John is a new client who has recently given me his portfolio of assets to review. He has also given me copies of the tax returns which he has filed for the past few years so I can see where his income comes from. He has not really used a financial adviser in the past and does most of his own tax returns but he is getting to the age where he wishes to simplify things and ensure he is using his assets correctly.
On looking closer at John’s investments and tax affairs, I noticed that he invested 20,000 in a company through an enterprise investment scheme a few years ago and did not make a claim for income tax relief. He told me he had forgotten about the tax relief but also said the company had gone bust in the last year and he was concerned about the loss as he had no capital gains.
I suggested that he write to his inspector of taxes with an EIS3 certificate and make a claim for the EIS relief that he overlooked by reopening his tax return for that year. EIS relief is generally only available against tax arising in the year of investment – although you can carry back some relief in certain circumstances – but it was likely that the Revenue would accept a late claim.
Of greater importance was to make a claim for his capital loss by setting the loss suffered on the failure of the company against his income tax for the year.
This relief against total income for the year is available under certain circumstances, which is useful for John who does not have capital gains against which to set the loss. The loss has to be incurred in the case of newly issued shares that the investor has obtained by subscription. Fortunately for John, this is the case with the EIS shares because EIS relief is available only on such newly issued shares. Also:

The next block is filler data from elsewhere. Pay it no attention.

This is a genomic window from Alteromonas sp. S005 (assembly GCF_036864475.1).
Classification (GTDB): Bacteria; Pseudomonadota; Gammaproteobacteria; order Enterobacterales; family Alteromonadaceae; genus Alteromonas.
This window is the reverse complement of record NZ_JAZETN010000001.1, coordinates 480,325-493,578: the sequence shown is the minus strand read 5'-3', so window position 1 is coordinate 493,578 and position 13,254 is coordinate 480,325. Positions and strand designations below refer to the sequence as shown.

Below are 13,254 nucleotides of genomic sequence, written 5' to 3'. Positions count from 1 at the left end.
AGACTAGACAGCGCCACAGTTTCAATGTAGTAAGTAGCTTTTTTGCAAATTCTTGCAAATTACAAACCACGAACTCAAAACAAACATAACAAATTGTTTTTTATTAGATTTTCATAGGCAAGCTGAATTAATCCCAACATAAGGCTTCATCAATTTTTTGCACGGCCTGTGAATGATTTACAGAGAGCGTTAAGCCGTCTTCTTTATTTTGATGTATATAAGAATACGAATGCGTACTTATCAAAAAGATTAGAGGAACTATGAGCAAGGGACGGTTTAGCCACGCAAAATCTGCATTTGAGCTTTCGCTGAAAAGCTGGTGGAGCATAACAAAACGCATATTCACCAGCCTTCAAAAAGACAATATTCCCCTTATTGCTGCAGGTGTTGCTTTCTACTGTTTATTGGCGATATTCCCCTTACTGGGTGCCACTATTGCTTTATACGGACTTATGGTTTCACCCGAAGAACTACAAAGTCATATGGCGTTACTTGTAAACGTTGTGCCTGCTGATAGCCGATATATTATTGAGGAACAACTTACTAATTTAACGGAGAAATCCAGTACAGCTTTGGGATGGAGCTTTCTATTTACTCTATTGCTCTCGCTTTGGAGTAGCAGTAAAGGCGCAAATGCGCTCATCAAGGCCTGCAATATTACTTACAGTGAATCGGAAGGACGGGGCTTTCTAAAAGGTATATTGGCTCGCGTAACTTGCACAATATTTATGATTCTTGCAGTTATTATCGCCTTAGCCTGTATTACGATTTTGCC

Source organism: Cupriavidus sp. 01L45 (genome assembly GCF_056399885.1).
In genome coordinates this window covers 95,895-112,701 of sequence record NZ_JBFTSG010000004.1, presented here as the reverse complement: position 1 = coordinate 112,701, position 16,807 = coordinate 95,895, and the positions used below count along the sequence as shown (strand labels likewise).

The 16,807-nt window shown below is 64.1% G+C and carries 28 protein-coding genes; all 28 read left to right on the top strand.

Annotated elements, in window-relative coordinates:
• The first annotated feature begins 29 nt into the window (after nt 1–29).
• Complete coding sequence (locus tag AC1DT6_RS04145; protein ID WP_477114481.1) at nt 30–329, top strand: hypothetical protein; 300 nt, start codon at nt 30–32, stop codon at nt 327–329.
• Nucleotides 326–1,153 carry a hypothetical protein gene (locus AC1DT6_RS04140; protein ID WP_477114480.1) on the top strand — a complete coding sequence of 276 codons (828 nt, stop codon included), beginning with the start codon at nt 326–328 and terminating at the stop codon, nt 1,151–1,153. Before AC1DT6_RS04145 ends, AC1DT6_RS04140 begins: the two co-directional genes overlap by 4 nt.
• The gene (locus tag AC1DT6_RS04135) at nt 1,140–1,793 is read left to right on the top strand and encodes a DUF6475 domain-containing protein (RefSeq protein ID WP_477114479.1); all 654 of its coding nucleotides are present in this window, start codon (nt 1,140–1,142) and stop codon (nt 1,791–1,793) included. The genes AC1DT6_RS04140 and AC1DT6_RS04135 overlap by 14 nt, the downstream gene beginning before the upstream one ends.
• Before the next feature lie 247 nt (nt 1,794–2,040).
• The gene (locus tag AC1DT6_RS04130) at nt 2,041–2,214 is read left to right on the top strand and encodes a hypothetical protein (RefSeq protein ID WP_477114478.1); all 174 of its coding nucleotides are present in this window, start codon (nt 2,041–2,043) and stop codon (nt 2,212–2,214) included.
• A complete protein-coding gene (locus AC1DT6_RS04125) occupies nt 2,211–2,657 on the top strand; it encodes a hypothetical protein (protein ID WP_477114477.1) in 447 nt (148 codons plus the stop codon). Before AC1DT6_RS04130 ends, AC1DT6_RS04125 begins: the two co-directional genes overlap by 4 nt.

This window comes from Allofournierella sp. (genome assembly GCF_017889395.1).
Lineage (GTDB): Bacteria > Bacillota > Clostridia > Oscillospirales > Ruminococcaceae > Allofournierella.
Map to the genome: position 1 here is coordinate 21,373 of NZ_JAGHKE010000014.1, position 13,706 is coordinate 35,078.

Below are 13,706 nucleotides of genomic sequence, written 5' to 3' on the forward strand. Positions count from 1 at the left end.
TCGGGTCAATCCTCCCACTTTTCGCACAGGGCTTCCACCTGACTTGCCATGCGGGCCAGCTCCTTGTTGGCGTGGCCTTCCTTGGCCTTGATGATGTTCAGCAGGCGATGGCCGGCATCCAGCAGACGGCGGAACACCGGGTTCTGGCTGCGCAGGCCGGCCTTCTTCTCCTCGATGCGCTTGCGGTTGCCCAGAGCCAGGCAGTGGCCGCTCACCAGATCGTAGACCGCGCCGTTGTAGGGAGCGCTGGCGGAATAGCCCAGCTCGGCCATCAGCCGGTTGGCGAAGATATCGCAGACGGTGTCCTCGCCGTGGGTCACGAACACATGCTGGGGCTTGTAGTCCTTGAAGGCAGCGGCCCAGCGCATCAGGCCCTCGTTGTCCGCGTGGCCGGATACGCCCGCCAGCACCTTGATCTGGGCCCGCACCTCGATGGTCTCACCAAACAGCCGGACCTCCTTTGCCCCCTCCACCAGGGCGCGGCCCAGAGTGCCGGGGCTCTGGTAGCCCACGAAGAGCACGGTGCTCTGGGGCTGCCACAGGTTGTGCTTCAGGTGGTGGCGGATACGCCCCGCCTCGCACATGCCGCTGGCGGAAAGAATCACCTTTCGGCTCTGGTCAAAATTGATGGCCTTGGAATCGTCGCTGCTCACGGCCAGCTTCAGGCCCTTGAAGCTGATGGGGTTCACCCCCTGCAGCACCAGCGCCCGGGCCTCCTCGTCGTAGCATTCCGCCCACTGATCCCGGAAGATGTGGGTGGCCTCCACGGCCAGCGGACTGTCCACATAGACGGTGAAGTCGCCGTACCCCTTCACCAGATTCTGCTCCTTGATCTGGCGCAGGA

It must have been a trading company although certain types of business are excluded.
The business must have been carried on wholly or mainly in the UK.
Shares must have been unquoted when they were issued although they could have become quoted at a later date.
John had received notification from the liquidators confirming the date of winding up and that there were no distributions to be made, so the whole amount that he invested was a loss. But – and this is where it became apparent that no claim had been made for the EIS relief in the first place – it is important to take into account the tax relief that has already been deducted.
Having invested 20,000, this whole amount could have been claimed as a loss against income. However, John was claiming 4,000 in EIS relief at 20 per cent, so would only be able to claim a loss of 16,000. It would be possible simply to forgo the EIS relief and claim the whole lot in one go but it looks like there may some fine-tuning involved to maximise the relief’s benefits.
There is then the question of timing. John can claim to have the loss deducted from his income in 2005/06 – the year in which the loss arose. He could also claim to have it set against 2004/05 but cannot apportion the loss between the years. If he elects a particular year, the whole loss will go into that year, even if it means losing his personal allowance. If there is any loss left over, though, it can be carried over to the second year.
In John’s case, the last year was one in which he had quite a large amount of income subject to higher-rate tax, so the whole loss can go against that year.
No pension contribution can be made in that year because it will compromise his tax relief.
The claim has to be made within two years of January 31 in which the loss was made.
John is not the first person to have forgotten to use his tax relief but he was quite surprised to get more income tax relief on the loss of his investment.
Mark Bolland is a director at Chamberlain de Broe